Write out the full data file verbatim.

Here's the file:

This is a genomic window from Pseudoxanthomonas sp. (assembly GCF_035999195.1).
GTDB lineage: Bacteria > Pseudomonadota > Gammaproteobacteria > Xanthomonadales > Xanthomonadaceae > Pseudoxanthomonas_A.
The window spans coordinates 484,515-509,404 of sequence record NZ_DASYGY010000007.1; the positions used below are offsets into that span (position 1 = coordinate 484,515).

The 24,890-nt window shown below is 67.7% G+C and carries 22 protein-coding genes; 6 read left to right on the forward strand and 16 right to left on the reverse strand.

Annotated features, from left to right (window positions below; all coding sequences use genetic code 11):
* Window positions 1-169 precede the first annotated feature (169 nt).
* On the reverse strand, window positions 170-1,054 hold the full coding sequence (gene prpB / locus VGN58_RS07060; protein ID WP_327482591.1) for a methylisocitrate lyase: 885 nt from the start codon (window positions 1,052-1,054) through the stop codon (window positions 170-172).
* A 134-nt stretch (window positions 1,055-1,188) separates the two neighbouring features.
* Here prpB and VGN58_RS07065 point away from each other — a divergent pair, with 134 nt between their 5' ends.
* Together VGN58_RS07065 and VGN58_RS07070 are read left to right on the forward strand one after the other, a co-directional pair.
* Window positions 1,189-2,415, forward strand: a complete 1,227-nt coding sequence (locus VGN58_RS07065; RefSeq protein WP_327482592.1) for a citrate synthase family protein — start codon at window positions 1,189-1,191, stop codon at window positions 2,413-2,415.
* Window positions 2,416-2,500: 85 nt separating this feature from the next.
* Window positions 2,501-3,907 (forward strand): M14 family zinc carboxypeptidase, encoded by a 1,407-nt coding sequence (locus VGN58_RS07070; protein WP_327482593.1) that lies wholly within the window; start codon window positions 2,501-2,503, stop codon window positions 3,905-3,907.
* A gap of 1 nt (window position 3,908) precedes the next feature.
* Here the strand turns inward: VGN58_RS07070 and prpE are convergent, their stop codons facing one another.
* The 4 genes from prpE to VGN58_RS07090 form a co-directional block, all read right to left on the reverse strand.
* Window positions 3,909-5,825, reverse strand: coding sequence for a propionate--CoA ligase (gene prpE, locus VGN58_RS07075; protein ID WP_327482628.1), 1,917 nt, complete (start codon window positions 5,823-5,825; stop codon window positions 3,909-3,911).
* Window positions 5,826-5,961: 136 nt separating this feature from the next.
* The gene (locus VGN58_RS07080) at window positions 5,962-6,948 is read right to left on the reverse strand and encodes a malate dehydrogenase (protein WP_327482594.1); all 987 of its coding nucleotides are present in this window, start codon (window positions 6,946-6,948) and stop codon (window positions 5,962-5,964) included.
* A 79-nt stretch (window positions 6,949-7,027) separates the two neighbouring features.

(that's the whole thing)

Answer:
This is a genomic window from Pseudoxanthomonas sp. (assembly GCF_035999195.1).
GTDB lineage: Bacteria > Pseudomonadota > Gammaproteobacteria > Xanthomonadales > Xanthomonadaceae > Pseudoxanthomonas_A.
The window spans coordinates 484,515-509,404 of sequence record NZ_DASYGY010000007.1; the positions used below are offsets into that span (position 1 = coordinate 484,515).

The 24,890-nt window shown below is 67.7% G+C and carries 22 protein-coding genes; 6 read left to right on the forward strand and 16 right to left on the reverse strand.

Annotated features, from left to right (window positions below; all coding sequences use genetic code 11):
* Window positions 1-169 precede the first annotated feature (169 nt).
* On the reverse strand, window positions 170-1,054 hold the full coding sequence (gene prpB / locus VGN58_RS07060; protein ID WP_327482591.1) for a methylisocitrate lyase: 885 nt from the start codon (window positions 1,052-1,054) through the stop codon (window positions 170-172).
* A 134-nt stretch (window positions 1,055-1,188) separates the two neighbouring features.
* Here prpB and VGN58_RS07065 point away from each other — a divergent pair, with 134 nt between their 5' ends.
* Together VGN58_RS07065 and VGN58_RS07070 are read left to right on the forward strand one after the other, a co-directional pair.
* Window positions 1,189-2,415, forward strand: a complete 1,227-nt coding sequence (locus VGN58_RS07065; RefSeq protein WP_327482592.1) for a citrate synthase family protein — start codon at window positions 1,189-1,191, stop codon at window positions 2,413-2,415.
* Window positions 2,416-2,500: 85 nt separating this feature from the next.
* Window positions 2,501-3,907 (forward strand): M14 family zinc carboxypeptidase, encoded by a 1,407-nt coding sequence (locus VGN58_RS07070; protein WP_327482593.1) that lies wholly within the window; start codon window positions 2,501-2,503, stop codon window positions 3,905-3,907.
* A gap of 1 nt (window position 3,908) precedes the next feature.
* Here the strand turns inward: VGN58_RS07070 and prpE are convergent, their stop codons facing one another.
* The 4 genes from prpE to VGN58_RS07090 form a co-directional block, all read right to left on the reverse strand.
* Window positions 3,909-5,825, reverse strand: coding sequence for a propionate--CoA ligase (gene prpE, locus VGN58_RS07075; protein ID WP_327482628.1), 1,917 nt, complete (start codon window positions 5,823-5,825; stop codon window positions 3,909-3,911).
* Window positions 5,826-5,961: 136 nt separating this feature from the next.
* The gene (locus VGN58_RS07080) at window positions 5,962-6,948 is read right to left on the reverse strand and encodes a malate dehydrogenase (protein WP_327482594.1); all 987 of its coding nucleotides are present in this window, start codon (window positions 6,946-6,948) and stop codon (window positions 5,962-5,964) included.
* A 79-nt stretch (window positions 6,949-7,027) separates the two neighbouring features.